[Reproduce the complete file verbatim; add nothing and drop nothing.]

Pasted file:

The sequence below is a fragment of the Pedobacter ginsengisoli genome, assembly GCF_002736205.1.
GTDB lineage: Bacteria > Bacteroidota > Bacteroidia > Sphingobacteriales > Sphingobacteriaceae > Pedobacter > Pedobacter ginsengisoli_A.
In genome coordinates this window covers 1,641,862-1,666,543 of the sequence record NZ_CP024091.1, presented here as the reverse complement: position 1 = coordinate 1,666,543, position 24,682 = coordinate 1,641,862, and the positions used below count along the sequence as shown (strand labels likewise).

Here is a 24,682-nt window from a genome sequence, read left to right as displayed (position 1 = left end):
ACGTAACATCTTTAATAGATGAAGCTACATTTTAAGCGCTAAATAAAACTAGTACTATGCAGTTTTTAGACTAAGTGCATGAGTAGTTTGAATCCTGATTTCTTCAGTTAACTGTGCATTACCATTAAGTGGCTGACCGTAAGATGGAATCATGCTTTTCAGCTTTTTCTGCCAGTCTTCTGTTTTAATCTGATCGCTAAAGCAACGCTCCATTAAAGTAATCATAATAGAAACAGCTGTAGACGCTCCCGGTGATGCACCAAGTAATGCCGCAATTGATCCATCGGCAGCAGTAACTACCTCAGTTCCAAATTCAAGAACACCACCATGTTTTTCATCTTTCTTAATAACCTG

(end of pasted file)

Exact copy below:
The sequence below is a fragment of the Pedobacter ginsengisoli genome, assembly GCF_002736205.1.
GTDB lineage: Bacteria > Bacteroidota > Bacteroidia > Sphingobacteriales > Sphingobacteriaceae > Pedobacter > Pedobacter ginsengisoli_A.
In genome coordinates this window covers 1,641,862-1,666,543 of the sequence record NZ_CP024091.1, presented here as the reverse complement: position 1 = coordinate 1,666,543, position 24,682 = coordinate 1,641,862, and the positions used below count along the sequence as shown (strand labels likewise).

Here is a 24,682-nt window from a genome sequence, read left to right as displayed (position 1 = left end):
ACGTAACATCTTTAATAGATGAAGCTACATTTTAAGCGCTAAATAAAACTAGTACTATGCAGTTTTTAGACTAAGTGCATGAGTAGTTTGAATCCTGATTTCTTCAGTTAACTGTGCATTACCATTAAGTGGCTGACCGTAAGATGGAATCATGCTTTTCAGCTTTTTCTGCCAGTCTTCTGTTTTAATCTGATCGCTAAAGCAACGCTCCATTAAAGTAATCATAATAGAAACAGCTGTAGACGCTCCCGGTGATGCACCAAGTAATGCCGCAATTGATCCATCGGCAGCAGTAACTACCTCAGTTCCAAATTCAAGAACACCACCATGTTTTTCATCTTTCTTAATAACCTG